Whoa - this is not what you want at all! What it tells you: the audio has native Dolby Digital (AC3) available, but this (nice, original) stream is decoded by liba52 and transformed into plain stereo for output. This is done natively because many people do not have an hardware Dolby Digital decoder and would therefore not be able to hear any sound - they must use the software decoding - you don't need to. You can tell mplayer to directly pass the Dolby Digital stream unmodified to your receiver...

joe [~]: mplayer -ac hwac3 dolbycanyon.vob
[...]
==========================================================================
Forced audio codec: hwac3
Opening audio decoder: [hwac3] AC3/DTS pass-through S/PDIF
No accelerated IMDCT transform found
hwac3: switched to AC3, 448000 bps, 48000 Hz
AUDIO: 48000 Hz, 2 ch, ac3, 448.0 kbit/29.17% (ratio: 56000->192000)
Selected audio codec: [hwac3] afm: hwac3 (AC3 through S/PDIF)
==========================================================================

Now this should sound way better than before - as now you get the whole power of all six channels. You can clearly see that the audio is routed through the receiver as it is (pass-though) and the decoder does all the work. On the Yamaha amplifier you can see that it's working as as soon as you start the movie, the display changes from "PRO LOGIC" to "DOLBY DGTL".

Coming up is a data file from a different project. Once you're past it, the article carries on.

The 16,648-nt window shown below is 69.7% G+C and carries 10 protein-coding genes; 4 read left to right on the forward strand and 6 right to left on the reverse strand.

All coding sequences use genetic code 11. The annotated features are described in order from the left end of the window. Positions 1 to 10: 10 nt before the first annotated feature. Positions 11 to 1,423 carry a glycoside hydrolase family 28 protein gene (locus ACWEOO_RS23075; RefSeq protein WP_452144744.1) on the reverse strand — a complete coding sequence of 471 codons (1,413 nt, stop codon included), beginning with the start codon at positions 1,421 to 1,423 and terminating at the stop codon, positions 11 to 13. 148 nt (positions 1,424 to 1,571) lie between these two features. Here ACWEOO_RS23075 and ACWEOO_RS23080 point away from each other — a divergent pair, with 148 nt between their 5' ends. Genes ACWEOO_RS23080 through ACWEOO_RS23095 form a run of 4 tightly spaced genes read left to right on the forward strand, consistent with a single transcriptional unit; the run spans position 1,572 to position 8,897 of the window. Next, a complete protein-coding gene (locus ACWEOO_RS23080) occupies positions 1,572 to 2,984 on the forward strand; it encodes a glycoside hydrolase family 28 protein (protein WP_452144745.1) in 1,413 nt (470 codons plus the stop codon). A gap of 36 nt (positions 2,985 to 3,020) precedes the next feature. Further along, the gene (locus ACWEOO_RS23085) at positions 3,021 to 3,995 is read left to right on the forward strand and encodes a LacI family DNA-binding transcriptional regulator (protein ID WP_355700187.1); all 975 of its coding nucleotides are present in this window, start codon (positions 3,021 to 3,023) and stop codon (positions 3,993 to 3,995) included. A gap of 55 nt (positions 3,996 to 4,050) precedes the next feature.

In practice, you will notice that not all movies have AC3 streams in them - and probably you didn't care anyways, because you could not play them back natively. Now you will need to make a difference in the way you play your movies (pass-through or just plain playback?). There's an easy solution: let mplayer decide. You give him your wanted codecs in order of precedence and it will choose whichever is available. This is done by issuing a

joe [~]: mplayer -ac hwac3,hwdts, somemovie.avi

Notice the trailing "," after "hwdts". It tells mplayer that it should first try hardware-supported AC3 (if it's natively encoded in the stream), then try hardware DTS (if available) and only if those two fail (this is the meaning of the last comma) it should use whatever works.

Fourth Step: Dolby Digital for Music

As I said, the above setup only works if you have already sources available - like movies - which have the AC3 stream already in there for you. What if you want to listen to music and use your subwoofer or the rear channels? There is a solution: let ALSA do all the work and let ALSA encode the stream (live) to AC3 and then send it over the wire. For this, you will need the ALSA-plugin package. It's available under Gentoo as the media-plugins/alsa-plugins package. Be sure to emerge it with the "ffmpeg" USE flag activated so the AC3-plugin is included. You will then need to include this plugin into your configuration file. In fact, it's pretty easy:

# Actually existent hardware
pcm.HW_pcidacadc {
    type hw
    card 0
    device 0
}
pcm.HW_pci2nddac {
    type hw
    card 0
    device 1
}
pcm.HW_pciiec958 {
    type hw
    card 0
    device 2
}

# Encode AC3 -> Directly on hardware
pcm.Filter_A52Encode {
    type a52
    bitrate 448
    card 0
}
pcm.Filter_SimpleUpmix {
    type upmix
    slave.pcm "Filter_A52Encode"
    channels 6 
}